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Sean,
The pictures of your boat are beautiful. If I had 70k sitting around I would have offered it to you two days age. She is a beaut. Do everything in your power to keep her. A little bottom problem that is not structual is worth the effort for any buyer.

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Old 08-08-2007, 09:08   #58
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good luck sean, with whatever course you follow. boats can be heartbreakers, but i often think the trials they impose on us make us much stronger people.
i've had several friends who have done peel jobs in the tropics. it is long, arduous, filthy and a hellish job, but they effectively returned their boats to showroom condition. i don't think the cost was exhorbitant, (though it did cost some bucks), but the labor was very intensive and demoralizing. none of these friends were happy to have to do it, and they weren't young; but they soldiered on and were very successful.
i would like to comment on wheels description of fiberglass boat construction. i believe he is describing a boat built from your era, as my boat has NO chopped strand sprayed with a gun, and was handlaid glass in a hermetically sealed workshop. old boats are often dismissed these days, (mostly, i think because they lack modern day amenities), but solid glass construction, a hull deck joint that is through bolted and glassed in, NO balsa core, and hand laid glass makes for a quality product without osmosis issues.
as to how water has gotten behind the gelcoat on sean's boat, there are many possibilities. to me, the most likely is water intrusion from the (cored?) deck working its way through voids and then freezing in the winter, ever expanding and seeking, coupled with a too thick layer of gel coat (reducing flexibility) that had poor adhesion due to weather when applied. a 3 part whammy, just a theory.
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Old 08-08-2007, 10:40   #59
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Sean,

How many areas have you discovered this problem?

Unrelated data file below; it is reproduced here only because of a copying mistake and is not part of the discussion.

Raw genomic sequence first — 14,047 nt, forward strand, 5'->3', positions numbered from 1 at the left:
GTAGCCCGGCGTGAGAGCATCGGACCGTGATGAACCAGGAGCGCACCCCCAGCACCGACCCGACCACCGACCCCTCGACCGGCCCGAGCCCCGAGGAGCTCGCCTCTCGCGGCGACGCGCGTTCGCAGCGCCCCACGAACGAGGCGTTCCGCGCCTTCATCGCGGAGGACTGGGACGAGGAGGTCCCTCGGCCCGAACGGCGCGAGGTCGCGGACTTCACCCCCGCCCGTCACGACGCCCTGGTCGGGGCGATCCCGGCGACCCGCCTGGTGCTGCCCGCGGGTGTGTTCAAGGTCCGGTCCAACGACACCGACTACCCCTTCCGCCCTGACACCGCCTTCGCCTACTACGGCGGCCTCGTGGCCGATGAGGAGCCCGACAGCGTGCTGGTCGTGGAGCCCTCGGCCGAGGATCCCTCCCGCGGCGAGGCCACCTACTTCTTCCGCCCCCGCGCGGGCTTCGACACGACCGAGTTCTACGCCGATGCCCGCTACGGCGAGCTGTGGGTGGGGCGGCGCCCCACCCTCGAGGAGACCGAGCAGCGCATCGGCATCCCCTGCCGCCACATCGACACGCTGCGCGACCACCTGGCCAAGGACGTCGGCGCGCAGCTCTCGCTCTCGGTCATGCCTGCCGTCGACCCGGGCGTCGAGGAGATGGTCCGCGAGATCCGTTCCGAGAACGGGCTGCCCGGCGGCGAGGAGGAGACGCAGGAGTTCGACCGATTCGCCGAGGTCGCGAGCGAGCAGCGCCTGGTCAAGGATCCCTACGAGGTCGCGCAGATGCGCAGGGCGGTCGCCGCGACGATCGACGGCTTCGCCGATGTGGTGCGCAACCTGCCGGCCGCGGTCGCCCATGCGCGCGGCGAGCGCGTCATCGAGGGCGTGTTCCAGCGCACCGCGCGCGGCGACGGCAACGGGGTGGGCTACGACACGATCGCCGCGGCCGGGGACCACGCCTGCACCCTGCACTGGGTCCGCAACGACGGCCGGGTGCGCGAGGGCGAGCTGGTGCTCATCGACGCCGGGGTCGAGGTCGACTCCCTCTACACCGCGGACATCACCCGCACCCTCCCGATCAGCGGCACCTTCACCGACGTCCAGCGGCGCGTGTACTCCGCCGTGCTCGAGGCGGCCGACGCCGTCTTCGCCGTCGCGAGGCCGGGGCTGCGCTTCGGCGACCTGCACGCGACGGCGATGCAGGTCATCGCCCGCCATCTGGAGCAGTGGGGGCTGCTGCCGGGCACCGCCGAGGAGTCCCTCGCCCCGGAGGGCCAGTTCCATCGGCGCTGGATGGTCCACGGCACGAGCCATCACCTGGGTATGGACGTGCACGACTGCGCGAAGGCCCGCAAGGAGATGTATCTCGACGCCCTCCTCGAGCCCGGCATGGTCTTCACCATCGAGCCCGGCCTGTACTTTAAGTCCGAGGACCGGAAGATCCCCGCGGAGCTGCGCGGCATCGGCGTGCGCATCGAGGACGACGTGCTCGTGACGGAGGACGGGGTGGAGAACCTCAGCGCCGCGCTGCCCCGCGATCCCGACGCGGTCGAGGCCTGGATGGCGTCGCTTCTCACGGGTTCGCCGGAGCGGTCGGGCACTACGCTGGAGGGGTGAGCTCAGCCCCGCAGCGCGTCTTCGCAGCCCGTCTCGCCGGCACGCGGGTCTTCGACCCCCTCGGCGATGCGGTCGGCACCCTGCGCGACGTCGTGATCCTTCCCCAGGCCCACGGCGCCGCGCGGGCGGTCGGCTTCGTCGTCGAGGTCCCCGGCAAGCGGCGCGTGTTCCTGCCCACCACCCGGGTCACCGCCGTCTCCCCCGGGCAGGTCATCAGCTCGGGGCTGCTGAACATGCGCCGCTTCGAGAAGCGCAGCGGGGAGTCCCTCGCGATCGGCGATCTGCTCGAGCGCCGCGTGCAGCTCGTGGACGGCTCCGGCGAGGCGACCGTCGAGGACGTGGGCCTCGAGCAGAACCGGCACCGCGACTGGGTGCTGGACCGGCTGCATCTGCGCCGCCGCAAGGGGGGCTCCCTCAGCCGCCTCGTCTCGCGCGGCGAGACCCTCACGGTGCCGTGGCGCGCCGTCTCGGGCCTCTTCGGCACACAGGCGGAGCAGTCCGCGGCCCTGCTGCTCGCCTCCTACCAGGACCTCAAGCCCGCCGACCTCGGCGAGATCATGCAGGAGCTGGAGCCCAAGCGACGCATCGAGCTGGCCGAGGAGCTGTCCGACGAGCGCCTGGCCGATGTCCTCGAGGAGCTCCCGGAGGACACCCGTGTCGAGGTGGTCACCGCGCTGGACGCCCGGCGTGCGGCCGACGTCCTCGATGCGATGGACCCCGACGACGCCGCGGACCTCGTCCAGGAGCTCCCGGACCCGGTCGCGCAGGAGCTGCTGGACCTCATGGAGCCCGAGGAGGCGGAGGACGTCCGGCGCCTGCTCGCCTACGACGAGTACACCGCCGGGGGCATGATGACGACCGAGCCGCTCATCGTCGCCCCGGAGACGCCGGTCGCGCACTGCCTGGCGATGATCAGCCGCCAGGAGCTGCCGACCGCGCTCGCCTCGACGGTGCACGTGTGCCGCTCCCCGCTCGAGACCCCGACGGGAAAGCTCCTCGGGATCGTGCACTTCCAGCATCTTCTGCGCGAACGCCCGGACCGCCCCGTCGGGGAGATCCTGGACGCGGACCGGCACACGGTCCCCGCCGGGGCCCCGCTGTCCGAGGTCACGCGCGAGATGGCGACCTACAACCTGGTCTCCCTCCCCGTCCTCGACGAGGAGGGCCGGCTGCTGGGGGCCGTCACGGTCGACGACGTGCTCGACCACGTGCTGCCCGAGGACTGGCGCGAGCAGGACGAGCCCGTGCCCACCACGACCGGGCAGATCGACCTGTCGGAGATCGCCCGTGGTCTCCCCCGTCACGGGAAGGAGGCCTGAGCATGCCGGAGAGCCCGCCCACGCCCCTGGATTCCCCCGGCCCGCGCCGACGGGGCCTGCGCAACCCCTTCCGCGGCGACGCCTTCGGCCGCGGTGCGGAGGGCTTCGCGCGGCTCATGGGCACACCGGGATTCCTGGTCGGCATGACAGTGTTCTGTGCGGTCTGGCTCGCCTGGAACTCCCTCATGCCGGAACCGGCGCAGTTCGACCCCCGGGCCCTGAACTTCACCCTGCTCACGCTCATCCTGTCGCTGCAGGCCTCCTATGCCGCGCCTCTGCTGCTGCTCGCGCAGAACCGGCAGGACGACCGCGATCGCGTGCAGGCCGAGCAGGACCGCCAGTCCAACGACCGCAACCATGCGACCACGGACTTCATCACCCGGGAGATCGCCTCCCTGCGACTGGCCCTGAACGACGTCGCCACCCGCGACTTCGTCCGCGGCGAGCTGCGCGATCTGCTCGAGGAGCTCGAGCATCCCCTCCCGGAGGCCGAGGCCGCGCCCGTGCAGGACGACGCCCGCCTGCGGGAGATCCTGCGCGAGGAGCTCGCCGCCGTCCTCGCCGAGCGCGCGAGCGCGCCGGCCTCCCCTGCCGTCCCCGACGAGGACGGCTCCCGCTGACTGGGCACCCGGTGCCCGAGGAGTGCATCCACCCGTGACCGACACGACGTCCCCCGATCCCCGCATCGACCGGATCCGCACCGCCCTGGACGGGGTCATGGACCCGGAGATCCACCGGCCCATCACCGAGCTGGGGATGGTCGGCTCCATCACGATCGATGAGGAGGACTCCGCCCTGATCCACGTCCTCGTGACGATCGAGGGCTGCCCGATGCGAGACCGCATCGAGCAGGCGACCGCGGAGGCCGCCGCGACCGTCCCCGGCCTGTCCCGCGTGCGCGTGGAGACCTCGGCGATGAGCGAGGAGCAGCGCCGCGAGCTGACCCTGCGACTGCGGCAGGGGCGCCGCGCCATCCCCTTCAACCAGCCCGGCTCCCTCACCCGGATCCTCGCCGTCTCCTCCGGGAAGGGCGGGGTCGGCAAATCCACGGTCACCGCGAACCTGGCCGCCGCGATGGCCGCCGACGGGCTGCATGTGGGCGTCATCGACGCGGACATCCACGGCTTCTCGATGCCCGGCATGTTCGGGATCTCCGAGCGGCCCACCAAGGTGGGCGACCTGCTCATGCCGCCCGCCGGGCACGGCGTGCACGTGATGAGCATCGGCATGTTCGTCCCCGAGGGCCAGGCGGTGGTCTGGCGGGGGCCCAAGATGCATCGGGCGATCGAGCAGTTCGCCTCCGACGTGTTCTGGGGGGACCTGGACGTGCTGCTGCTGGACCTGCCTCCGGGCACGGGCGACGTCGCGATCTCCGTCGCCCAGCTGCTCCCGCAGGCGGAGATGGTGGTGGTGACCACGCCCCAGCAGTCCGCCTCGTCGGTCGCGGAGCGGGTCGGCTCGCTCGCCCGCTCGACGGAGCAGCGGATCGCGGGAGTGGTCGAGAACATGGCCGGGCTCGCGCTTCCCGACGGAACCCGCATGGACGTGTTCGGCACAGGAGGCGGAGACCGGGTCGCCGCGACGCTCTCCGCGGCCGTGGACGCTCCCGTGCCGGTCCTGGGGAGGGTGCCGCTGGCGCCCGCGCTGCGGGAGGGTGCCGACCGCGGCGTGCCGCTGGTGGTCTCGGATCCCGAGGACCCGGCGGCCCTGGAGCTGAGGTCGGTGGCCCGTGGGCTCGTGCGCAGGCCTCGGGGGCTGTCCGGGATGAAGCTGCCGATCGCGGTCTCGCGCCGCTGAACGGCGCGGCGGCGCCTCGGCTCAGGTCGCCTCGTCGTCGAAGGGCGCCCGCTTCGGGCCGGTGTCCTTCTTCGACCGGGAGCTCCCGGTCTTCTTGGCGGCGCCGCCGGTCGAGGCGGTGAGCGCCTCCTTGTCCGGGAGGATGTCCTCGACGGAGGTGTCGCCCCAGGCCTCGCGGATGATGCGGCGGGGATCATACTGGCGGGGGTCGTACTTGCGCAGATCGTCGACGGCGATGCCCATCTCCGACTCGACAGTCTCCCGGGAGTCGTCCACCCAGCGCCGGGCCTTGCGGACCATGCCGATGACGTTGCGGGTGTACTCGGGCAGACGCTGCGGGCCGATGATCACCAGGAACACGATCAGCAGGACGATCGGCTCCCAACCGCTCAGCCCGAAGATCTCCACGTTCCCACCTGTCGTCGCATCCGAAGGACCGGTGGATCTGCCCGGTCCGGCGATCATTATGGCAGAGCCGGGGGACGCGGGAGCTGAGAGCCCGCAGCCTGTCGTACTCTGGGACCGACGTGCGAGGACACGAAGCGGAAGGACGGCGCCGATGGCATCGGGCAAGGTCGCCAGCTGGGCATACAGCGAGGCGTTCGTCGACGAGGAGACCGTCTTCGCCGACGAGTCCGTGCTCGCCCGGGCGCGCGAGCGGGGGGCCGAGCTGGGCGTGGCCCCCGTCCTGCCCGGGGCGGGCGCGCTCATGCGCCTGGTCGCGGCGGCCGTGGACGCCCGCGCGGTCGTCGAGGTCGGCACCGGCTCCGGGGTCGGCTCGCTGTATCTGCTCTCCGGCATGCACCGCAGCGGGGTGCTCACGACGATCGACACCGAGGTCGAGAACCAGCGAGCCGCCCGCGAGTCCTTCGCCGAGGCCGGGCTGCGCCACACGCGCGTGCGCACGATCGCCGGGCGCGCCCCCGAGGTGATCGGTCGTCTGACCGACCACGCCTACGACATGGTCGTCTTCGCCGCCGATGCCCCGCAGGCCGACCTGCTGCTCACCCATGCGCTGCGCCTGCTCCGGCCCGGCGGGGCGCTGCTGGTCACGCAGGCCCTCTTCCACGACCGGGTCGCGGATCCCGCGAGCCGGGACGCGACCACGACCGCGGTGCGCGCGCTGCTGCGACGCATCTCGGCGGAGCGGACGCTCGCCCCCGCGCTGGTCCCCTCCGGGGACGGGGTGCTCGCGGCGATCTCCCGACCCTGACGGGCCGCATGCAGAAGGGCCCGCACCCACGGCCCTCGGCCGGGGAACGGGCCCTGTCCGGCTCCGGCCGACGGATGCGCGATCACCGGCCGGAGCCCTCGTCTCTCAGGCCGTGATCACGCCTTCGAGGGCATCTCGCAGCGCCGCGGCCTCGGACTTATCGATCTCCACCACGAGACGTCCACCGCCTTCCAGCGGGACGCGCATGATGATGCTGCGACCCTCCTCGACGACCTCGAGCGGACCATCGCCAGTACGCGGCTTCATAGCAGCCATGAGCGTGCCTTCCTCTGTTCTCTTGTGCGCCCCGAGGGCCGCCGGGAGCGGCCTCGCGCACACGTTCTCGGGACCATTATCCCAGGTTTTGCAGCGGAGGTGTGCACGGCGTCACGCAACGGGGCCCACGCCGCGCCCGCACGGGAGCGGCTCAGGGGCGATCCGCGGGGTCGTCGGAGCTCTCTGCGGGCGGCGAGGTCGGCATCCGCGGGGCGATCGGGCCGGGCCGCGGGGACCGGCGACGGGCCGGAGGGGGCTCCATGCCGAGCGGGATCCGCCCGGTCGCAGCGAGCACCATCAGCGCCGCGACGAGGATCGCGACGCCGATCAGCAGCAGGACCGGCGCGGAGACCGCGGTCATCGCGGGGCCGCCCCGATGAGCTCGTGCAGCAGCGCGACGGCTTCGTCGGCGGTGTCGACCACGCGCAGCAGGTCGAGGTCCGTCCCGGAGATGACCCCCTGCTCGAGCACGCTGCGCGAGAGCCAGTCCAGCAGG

Is the boat floating or on the hard?

It sounds if the problem is localized, you can repair it yourself at little cost. I certainly wouldn't strip the bottom and do the epoxy sealer thingy for the whole bottom if only seen in a few spots.

I like the idea of moving WITH the boat to some place like AU where your skills can allow you to keep the boat and make a decent living and get out of the madness here.

I'm right there with you. Work for me is not great. The only thing which keeps me here is my wife's kids who are young adults and floundering and she wouldn't leave them and I don't think they would come along.

I'd work out a plan to sail her down, but look for a work commitment first. Get some of our Aussie salts to give you a hand.

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Old 08-08-2007, 11:26   #60
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Seriously great posts since the last time I checked this thread.

I want to thank all of you very VERY much for the ideas.

It's hard to take it all in. At first, we were selling this boat in order to downgrade to the barge (does work mathematically very well), but this big hit on my equity (the gelcoat problem) changes the math. So... those of you that say "keep her" have a stronger argument - mathematically.

See... if I was able to get the equity out, I'd get the barge with the equity, refit the barge for $15K or so, and be able to take the rest of the money that would have gone to the note on the boat and put that into savings/retirement/investments. The financial benefits to this are huge, considering compound interest and/or returns.

BUT... If I can't get the equity back out of this boat because the boat has decided to develop problems with its gel coat, that changes the picture a bit.

I guess I haven't been able to sort through all of the issues yet. I'm working on an Excel spreadsheet right now to try and figure it all out financially.

And don't worry... no "spanking" here. I was legitimately looking for input from anyone who had an opinion. I had to do a little spanking before in the other thread because rather than answer the question, I had a lot of folks going off in another direciton. I only spanked in order to try and get a good thread going and it worked. This thread however... is very different. You bare your heart and soul when your boat is cracking and you are cracking.

Everyone is welcome with an opinion and advice.

One of the hard things is this:

I looked at what I have to pay for this boat from now until the end of the note. $101,000 is the magic number. I then look at what the old barges cost: $10K plus the refit, so $30-$40K. I can't help but to think that it's better to take the barge and put all the $$ away rather than spend it on a fancy boat like the one I have.

Anyway... I think I'm derailing my own thread (SPANK!) ha ha

Thanks to everyone who pitched in and posted some ideas. I see merit in many of them, and especially liked the last few posts. They really got me thinking - but of course in 2 different directions, like usual...